The name’s Bond, James Bond. How quickly the coin flips, we were but moments ago quite enviable global travellers drinking up the worlds bounties and now at the hissing closure of the bus door we become black market racketeers, secret agent eat your heart out. A slight embellishment to the romantic designation of our task does little to diminish the fact that we are in cold hard truth travelling internationally to convert dollars to trade on the black market; sounds terribly exciting does it not? Well don’t believe everything you read in the blogs ladies and gentlemen. High rolling casinos, fast cars, faster women, dangerous villains and gin martinis shaken, not stirred are replaced with buses, bad food, worse coffee, more buses and not a martini worth it’s olives to be found. Welcome to the unromantic side of travel.

The hissing door closes sealing our fate as we set off to Punta Arenas across the border again to Chile, we can’t seem to stay away from the place. Ushuaia sits on the largest central island in Tierra Del Fuego and it’s that island we now get a thorough tour of. On this bus ride we get a further reminder of Charles Darwin’s description of eternal nothingness, my repetition of this statement matched only by its conciseness. Eternal. Nothingness. Eight hours of driving comforted by ‘The Great Gatsby’ reveals a vast land of tussock covered featureless land so scarcely dotted by a handful of rural buildings it becomes hard to imagine that they are even in use anymore. The pages of my book paint images of extravagance and colour while eternal nothingness fills the square metre or so of my bus windows permitted association with the outside world. My reality seems so much less-real than the classic fiction bound to words alone.


But it is oh-so-real; nothingness does not, as it turns out, mean boring; a defining feature of this part of the world. There is beauty here, in gracious scale a jarring sense of wonder is generated. We live lives cramped for space, counting square footage of apartments, needing more storage, no car-space and yet here space is all there is. Jarring disorientation underpins the gently undulating yellow-green forever that flavours this cocktail, such continuity of featureless land like a small space magnified as a grand visual trick delivers grace not in form but in the lack of it. We spend our lives looking at ‘things’, collecting ‘things’ that we see only those things. Here as if blinked away an instantaneous disorientation as the space between the things swells to fill the voids pervades, the space shouting louder than the chorus of things you expect to belong here. Livestock, wind farms, power lines, speed signs, rocky outcrops, houses, machinery, billboards and even refuse seem like thy should belong here, but they simply aren’t here. Nothingness.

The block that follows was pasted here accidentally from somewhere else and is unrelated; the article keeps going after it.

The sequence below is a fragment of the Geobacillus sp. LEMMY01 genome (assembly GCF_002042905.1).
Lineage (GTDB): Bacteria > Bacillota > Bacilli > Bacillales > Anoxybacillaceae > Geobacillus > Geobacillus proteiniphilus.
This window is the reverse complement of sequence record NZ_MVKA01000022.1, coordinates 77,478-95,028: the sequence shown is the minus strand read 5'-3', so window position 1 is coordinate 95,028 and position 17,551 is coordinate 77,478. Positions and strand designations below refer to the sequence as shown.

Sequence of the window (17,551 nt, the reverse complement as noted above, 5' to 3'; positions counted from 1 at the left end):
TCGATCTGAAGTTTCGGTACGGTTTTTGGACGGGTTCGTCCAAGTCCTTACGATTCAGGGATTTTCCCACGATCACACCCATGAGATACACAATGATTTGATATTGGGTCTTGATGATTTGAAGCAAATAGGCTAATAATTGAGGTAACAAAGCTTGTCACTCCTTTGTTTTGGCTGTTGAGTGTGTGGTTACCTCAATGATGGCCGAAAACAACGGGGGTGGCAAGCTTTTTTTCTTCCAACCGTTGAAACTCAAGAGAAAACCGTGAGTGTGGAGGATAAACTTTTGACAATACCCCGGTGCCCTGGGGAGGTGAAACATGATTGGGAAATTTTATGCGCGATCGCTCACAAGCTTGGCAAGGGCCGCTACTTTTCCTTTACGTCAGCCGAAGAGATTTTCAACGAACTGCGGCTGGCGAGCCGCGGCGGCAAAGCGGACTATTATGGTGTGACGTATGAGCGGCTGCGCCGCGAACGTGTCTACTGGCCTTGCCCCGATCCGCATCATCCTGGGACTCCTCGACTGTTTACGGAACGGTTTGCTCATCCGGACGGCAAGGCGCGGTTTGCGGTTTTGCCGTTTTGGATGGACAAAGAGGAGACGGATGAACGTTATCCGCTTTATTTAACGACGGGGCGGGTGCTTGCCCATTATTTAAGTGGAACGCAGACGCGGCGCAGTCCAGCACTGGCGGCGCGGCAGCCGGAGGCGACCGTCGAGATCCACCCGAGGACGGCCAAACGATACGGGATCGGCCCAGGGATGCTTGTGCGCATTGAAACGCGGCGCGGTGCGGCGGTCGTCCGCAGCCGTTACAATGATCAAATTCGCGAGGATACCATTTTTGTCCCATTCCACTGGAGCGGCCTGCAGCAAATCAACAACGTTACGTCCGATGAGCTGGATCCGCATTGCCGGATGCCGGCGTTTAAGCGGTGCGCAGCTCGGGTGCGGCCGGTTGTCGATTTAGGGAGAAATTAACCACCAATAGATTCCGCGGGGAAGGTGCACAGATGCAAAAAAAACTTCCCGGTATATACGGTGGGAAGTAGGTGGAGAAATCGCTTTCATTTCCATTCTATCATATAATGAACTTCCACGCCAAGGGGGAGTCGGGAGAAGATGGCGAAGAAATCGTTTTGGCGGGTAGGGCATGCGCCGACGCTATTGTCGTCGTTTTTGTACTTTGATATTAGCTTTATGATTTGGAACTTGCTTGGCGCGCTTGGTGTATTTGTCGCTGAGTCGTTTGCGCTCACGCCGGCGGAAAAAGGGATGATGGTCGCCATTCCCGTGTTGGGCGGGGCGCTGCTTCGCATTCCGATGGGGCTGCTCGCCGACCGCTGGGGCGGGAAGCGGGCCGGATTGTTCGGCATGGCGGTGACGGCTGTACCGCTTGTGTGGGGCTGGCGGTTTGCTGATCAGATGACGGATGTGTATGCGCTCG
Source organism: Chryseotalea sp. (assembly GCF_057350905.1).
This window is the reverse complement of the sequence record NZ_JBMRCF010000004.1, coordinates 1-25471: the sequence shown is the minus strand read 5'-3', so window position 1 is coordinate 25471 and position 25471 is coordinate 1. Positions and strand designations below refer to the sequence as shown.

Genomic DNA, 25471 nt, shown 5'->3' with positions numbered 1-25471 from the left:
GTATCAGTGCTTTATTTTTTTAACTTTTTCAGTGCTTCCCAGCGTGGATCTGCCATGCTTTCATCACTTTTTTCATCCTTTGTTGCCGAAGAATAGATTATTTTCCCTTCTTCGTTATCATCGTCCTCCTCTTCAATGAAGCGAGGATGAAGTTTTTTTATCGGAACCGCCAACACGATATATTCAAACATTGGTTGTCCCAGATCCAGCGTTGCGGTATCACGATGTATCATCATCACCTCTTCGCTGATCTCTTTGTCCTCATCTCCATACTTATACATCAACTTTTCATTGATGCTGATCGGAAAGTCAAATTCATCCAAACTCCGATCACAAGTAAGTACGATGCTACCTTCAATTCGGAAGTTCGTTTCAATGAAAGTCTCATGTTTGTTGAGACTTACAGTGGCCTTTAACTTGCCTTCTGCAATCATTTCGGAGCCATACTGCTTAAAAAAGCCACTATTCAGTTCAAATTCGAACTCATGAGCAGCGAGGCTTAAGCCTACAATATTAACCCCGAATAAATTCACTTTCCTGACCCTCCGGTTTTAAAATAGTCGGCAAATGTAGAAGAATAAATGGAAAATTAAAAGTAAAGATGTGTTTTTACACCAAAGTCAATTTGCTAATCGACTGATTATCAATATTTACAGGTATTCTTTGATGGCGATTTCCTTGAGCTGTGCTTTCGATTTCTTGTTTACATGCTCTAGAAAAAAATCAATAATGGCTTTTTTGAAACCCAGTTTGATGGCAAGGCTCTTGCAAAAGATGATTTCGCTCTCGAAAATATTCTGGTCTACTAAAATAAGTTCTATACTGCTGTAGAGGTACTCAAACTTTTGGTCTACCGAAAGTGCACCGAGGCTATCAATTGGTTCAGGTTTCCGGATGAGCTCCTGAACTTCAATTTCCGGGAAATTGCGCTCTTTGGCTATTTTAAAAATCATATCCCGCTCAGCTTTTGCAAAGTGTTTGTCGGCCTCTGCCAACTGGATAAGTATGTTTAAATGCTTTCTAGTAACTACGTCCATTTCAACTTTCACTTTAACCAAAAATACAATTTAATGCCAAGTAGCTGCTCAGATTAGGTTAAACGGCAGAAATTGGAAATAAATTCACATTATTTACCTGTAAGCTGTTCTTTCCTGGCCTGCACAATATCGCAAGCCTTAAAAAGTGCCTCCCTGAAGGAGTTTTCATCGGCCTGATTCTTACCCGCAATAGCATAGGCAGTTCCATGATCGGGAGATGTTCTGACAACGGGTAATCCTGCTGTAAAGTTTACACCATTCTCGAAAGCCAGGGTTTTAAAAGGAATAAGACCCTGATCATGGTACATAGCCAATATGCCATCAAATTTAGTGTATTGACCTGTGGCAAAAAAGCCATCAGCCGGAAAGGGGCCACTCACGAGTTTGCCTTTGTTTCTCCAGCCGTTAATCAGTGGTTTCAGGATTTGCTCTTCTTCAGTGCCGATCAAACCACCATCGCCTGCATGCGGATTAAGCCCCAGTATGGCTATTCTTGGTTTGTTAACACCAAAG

Anon I could describe the indescribable but you get the idea: it’s oddly beautiful in it’s emptiness and so unnervingly conflicting to a world we know and are comforted by. As Australians we are used to open space but eternal nothingness seems not to be a chapter in the Australian story.


After eight hours of solid public servant workday conditions achieving absolutely nothing our sensory depravation capsule that we call the bus pulls to a halt, we are crossing the channel. A welcome chance to stretch the legs casts us willingly into the wind, I remember this wind blowing incessantly enough to match the never ending nature of this landscape. Cold, wind, bitterness and harshness define this frontier feel as we wait again appreciating beauty in a place describable in terms that don’t paint a picture of beauty in common terms at all. The ferry ride is cool as well, any up close interaction with genuinely big machinery is exciting and throw dolphins in the mix it’s a fun experience having the bus loaded onto the ferry for the short trip across treacherous water in a tick-box first for me.

Fast forward two hours and we arrive in Punta Arenas, our first stop on our trip here nine years ago. The town has changed, new buildings dot the city, none more notable than the very out of place looking hotel on the port, all glass modernity in this quaintest of historical cities. We find spots and sights that we remember from that other time as we attempt to soak up what travelling flavour is on offer. It’s a nice trip back in time but overshadowed by our new found cash smuggling venture. Embarking on three days of bus travel, ATM’s and money changers will gain us extra cash, enough to make all this worthwhile but there’s no denying it, this is not the romantic part of the adventure.


Fittingly enough we leave a land of expanding scale and mental ignition for a few days of chasing some money, literally buying money in the trade of experience. Tierra Del Fuego excites, inspires and confounds; takes you to a different world than the one you know, allows you to feel space and possibility; for a time. Like a vacuum we’re sucked unceremoniously back onto the bus and into the real world for a dose of taking care of business. With eyes squeezed shut and fingers in our ears adoption the most cliche poses of juvenile denial we wait to be delivered back into a new place of broken barriers. El Calafate, what have you got?